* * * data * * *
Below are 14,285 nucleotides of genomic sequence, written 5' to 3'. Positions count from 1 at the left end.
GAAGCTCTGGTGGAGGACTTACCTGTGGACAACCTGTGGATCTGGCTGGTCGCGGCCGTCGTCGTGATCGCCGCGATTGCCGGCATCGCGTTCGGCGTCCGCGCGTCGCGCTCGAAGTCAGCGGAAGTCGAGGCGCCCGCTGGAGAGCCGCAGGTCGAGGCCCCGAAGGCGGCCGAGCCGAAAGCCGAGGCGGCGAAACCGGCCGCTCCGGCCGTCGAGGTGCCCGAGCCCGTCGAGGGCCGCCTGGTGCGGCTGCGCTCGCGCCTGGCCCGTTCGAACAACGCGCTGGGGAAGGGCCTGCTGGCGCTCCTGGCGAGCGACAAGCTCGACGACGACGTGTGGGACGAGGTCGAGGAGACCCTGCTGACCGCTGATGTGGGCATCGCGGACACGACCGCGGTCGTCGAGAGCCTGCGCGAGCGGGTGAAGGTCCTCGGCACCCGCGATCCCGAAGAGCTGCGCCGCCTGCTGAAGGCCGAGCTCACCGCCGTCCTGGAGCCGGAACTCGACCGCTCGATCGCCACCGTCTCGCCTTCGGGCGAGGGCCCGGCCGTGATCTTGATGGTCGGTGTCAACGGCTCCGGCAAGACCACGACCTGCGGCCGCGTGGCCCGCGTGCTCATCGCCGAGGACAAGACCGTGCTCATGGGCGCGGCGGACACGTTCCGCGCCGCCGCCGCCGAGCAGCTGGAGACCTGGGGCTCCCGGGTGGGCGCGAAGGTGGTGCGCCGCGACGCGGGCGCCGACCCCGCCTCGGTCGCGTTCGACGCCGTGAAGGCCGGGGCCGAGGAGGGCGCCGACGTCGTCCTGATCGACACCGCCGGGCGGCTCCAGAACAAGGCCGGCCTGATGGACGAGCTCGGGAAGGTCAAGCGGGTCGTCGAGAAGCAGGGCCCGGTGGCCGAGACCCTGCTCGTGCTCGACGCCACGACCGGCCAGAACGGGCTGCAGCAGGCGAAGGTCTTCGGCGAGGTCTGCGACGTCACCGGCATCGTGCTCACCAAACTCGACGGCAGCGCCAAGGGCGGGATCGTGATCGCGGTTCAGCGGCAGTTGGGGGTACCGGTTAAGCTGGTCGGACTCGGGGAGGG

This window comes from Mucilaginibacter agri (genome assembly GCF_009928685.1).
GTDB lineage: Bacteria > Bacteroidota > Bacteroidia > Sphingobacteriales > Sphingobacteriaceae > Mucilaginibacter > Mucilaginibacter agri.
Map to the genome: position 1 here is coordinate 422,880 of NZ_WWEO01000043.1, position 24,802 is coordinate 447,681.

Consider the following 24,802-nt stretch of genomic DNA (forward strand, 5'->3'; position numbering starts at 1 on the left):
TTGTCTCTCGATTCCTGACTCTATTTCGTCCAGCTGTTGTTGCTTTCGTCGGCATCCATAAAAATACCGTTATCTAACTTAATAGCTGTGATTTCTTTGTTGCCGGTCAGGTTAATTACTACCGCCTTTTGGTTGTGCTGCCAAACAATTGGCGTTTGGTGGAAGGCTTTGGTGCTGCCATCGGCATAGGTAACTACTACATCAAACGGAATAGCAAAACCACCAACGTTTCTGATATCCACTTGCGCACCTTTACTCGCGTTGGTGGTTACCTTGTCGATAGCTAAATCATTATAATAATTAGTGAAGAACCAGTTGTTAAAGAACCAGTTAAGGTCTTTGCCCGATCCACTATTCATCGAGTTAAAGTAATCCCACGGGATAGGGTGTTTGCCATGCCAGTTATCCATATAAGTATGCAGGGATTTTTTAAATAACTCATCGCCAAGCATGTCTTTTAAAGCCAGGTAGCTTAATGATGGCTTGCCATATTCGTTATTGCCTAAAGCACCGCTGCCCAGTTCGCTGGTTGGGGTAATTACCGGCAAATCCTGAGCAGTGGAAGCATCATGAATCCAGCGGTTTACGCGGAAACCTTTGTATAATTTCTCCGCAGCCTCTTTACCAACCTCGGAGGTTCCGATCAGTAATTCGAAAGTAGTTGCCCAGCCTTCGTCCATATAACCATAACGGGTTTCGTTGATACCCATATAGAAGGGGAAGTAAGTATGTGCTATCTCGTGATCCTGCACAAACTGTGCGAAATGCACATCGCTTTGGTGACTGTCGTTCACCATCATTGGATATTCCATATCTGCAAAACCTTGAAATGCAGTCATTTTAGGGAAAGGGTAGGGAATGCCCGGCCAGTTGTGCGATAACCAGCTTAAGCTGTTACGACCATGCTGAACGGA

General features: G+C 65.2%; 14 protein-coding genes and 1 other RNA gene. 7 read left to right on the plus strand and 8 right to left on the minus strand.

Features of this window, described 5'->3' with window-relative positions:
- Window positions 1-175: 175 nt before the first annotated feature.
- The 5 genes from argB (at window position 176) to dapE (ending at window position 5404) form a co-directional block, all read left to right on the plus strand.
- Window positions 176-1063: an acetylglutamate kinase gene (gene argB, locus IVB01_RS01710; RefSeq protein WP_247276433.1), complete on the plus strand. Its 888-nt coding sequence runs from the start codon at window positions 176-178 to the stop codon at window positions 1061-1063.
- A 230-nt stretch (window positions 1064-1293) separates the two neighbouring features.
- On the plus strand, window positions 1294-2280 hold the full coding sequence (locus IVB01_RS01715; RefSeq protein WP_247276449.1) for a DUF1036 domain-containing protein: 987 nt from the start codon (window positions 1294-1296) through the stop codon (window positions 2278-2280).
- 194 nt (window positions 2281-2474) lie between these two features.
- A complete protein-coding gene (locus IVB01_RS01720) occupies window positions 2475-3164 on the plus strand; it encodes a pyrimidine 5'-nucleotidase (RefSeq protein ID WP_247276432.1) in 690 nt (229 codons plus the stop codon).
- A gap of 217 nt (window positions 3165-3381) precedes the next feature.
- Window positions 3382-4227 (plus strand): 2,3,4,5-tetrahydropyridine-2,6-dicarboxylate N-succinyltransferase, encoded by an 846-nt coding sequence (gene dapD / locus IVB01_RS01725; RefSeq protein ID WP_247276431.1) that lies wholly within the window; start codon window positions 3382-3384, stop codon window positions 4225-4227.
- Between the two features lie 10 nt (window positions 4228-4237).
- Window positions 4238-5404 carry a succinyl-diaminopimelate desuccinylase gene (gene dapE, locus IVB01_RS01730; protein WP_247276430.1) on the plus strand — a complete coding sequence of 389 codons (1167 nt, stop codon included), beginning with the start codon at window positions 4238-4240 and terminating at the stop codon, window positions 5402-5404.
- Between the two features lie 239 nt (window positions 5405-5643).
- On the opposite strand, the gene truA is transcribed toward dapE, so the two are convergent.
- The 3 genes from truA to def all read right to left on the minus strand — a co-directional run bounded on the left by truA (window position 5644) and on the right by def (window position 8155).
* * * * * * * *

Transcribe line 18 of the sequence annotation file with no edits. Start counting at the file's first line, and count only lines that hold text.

- Window positions 3382-4227 (plus strand): 2,3,4,5-tetrahydropyridine-2,6-dicarboxylate N-succinyltransferase, encoded by an 846-nt coding sequence (gene dapD / locus IVB01_RS01725; RefSeq protein ID WP_247276431.1) that lies wholly within the window; start codon window positions 3382-3384, stop codon window positions 4225-4227.